Türkiye Diyabet ve Obezite Dergisi , vol.5, no.2, pp.173-179, 2021 (Peer-Reviewed Journal)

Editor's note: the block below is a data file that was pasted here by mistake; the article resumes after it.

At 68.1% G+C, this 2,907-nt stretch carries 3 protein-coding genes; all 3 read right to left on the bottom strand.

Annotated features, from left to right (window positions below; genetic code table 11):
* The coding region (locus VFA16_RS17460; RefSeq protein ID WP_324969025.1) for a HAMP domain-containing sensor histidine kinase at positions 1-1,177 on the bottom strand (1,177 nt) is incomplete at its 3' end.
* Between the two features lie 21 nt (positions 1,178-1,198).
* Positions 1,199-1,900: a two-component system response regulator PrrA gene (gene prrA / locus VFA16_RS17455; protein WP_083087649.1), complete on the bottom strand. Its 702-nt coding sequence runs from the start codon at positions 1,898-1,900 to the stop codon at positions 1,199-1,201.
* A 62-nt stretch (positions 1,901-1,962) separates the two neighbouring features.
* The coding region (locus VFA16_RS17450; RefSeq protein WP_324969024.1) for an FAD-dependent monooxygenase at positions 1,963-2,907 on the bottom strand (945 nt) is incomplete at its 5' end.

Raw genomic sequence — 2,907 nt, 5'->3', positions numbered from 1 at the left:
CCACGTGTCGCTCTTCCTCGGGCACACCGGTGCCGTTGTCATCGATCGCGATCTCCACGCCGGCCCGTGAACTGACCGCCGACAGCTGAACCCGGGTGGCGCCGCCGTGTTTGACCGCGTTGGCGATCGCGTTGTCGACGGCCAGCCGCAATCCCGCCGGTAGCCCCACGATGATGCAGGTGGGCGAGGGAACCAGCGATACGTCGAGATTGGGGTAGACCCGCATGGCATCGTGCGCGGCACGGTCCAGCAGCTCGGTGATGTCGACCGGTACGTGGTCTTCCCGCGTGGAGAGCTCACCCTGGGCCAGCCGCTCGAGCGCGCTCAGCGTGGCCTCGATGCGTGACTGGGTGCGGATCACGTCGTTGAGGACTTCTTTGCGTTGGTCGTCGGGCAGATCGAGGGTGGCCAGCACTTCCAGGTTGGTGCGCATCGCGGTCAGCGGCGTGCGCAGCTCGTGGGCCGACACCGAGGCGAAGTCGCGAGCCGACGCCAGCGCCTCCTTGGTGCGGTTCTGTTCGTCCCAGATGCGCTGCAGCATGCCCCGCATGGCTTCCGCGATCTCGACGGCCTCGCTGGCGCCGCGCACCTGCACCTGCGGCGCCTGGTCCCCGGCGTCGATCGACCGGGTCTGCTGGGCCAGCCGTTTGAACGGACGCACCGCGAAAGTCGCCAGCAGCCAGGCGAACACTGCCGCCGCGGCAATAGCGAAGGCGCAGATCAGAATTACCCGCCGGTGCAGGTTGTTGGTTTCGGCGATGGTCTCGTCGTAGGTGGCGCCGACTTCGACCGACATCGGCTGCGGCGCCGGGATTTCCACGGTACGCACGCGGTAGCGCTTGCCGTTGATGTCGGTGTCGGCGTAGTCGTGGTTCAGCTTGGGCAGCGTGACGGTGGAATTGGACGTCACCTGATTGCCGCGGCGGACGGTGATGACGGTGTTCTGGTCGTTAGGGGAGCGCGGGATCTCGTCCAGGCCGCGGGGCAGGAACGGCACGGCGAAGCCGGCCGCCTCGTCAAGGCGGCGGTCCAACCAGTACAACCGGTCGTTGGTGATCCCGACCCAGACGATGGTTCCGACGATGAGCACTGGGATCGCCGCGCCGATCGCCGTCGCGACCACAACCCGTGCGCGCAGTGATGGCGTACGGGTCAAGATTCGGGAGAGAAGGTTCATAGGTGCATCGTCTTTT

Aim: The aim of this study is to examine the effects of body mass index above normal limits on forward head posture and deep cervical flexor muscle endurance, which are considered to be predisposing factors of mechanical neck pain. Material and Methods: Twenty-four individuals (mean age of 20.50 ± 2.02 years) with a body mass index (BMI) between 19.9 kg /m2 and 24.9 kg /m2were included in the Normal Body Mass Index (N-BMI group) and 24 individuals with a BMI over 24.9 kg /m2(mean age of 24.41 ± 2.90 years) were included in the Owerweight-Obese (OW-O group). All individuals were recruited from those who scored 0-4 points from Neck Disability Index (NDI) indicating that there was no disability. Cranicervical Angles (CCA) of individuals was measured digitally to determine forward head posture. Deep Cervical Flexor Muscle Endurance Test (DCFMET) was used for endurance of deep cervical flexor muscles. Results: The CCA values of the OW-O group were less than in the N-BMI group, indicating an increased forward head posture (p = 0.043). There was no statistically significant difference in terms of the endurance of the deep cervical flexor muscles between the groups (p = 0.817). A moderate negative correlation was found between the BMI values and CCA of all individuals participating in the study (p = 0.012, r= -0.503). There was no correlation between BMI and DCFMET (p=0.887, r = 0.316). A robust regression model revealed that increased BMI was significantly associated with greater CCA (ß = -0.554, p <0.001). Conclusion: Knowing that overweight and obese young people are in the risk group for mechanical neck pain and various cervical pathologies, plays a very important role in increasing awareness about preventive approaches such as postural correction exercises and weight management strategies.